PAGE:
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Counting the PoorNew Thinking About European Poverty Measures and Lessons for the United States$
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Douglas J. Besharov and Kenneth A. Couch

Print publication date: 2012

Print ISBN-13: 9780199860586

Published to Oxford Scholarship Online: September 2012

DOI: 10.1093/acprof:oso/9780199860586.001.0001

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PRINTED FROM OXFORD SCHOLARSHIP ONLINE (www.oxfordscholarship.com). (c) Copyright Oxford University Press, 2019. All Rights Reserved. An individual user may print out a PDF of a single chapter of a monograph in OSO for personal use. date: 12 December 2019

Poverty Redefined as Low Consumption and Low Wealth, Not Just Low Income

Poverty Redefined as Low Consumption and Low Wealth, Not Just Low Income

Psychological Consequences in Australia and Germany

Chapter:
(p.363) 17 Poverty Redefined as Low Consumption and Low Wealth, Not Just Low Income
Source:
Counting the Poor
Author(s):

Bruce Headey

Peter Krause

Gert G. Wagner

Publisher:
Oxford University Press
DOI:10.1093/acprof:oso/9780199860586.003.0017

This chapter suggests that measures of financial poverty should be based on individuals having low consumption and low wealth, as well as low income. Having set out a case for doing this, it provides revised estimates of poverty based on all three dimensions of economic well-being in Australia. Then, using this extended measure of financial poverty, it reassesses links between poverty and a range of subjective/psychological outcomes relating to life satisfaction, perceived standard of living, personal relationships, and health. After completing the initial analysis for Australia, the robustness of estimates is verified by implementing a similar measure of financial poverty in Germany requiring individuals to have both low income and low wealth to be considered poor. The analyses indicate that poverty, measured in this more comprehensive manner, has worse effects, a wider range of effects, and perhaps more complicated effects than most recent research has admitted.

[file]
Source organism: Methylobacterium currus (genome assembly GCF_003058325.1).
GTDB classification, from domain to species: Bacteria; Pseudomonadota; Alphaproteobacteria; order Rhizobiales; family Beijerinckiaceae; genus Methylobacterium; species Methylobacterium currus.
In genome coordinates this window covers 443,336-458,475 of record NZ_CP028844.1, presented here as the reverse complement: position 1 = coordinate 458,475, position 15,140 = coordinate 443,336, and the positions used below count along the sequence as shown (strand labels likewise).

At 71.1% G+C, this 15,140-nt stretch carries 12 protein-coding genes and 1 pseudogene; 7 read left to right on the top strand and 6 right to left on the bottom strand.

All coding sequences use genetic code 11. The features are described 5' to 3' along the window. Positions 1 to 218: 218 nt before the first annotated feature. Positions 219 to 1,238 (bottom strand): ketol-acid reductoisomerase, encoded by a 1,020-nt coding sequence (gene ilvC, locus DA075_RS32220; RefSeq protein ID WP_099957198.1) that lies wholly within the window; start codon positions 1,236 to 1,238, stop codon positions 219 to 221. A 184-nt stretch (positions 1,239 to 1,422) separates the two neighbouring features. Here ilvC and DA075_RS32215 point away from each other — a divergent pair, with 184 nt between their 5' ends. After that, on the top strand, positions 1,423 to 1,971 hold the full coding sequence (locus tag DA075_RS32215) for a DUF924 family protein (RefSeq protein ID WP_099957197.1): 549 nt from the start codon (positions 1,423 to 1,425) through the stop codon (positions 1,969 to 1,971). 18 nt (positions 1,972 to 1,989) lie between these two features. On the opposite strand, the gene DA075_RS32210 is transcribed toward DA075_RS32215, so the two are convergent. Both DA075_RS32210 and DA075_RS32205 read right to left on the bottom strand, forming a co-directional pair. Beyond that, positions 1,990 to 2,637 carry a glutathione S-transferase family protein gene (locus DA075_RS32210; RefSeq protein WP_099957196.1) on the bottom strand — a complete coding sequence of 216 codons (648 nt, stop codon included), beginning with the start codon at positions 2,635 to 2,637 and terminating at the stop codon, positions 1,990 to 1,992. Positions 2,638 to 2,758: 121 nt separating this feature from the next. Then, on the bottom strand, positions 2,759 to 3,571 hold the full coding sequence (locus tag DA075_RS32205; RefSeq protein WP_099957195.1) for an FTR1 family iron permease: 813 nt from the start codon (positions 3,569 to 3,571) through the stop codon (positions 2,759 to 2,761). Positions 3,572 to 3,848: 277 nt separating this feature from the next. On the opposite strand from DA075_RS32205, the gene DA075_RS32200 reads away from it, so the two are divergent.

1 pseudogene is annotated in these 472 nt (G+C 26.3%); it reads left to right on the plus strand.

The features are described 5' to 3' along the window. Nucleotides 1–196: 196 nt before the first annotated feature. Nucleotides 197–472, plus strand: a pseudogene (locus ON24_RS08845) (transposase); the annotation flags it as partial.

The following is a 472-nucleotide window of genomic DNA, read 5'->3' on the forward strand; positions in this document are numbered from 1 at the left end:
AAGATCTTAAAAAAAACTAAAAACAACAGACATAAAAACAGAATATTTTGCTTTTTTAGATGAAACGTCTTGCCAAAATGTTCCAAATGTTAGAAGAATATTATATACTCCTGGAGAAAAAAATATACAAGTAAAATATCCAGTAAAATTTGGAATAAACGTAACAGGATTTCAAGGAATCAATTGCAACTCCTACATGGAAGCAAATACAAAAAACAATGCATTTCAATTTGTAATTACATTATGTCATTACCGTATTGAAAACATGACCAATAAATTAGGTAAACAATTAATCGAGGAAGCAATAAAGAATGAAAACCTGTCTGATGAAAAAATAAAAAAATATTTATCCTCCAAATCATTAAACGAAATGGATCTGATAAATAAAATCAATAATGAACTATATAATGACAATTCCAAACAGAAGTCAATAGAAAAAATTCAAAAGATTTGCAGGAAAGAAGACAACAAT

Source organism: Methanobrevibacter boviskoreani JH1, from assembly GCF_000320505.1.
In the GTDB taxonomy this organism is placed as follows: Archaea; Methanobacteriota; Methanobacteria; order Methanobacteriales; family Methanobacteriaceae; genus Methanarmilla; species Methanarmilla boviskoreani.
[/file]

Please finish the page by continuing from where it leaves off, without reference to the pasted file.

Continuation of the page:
Keywords:   poverty measurement, consumption, wealth, income, Australia, economic well-being, life satisfaction, standard of living, personal relationships, health

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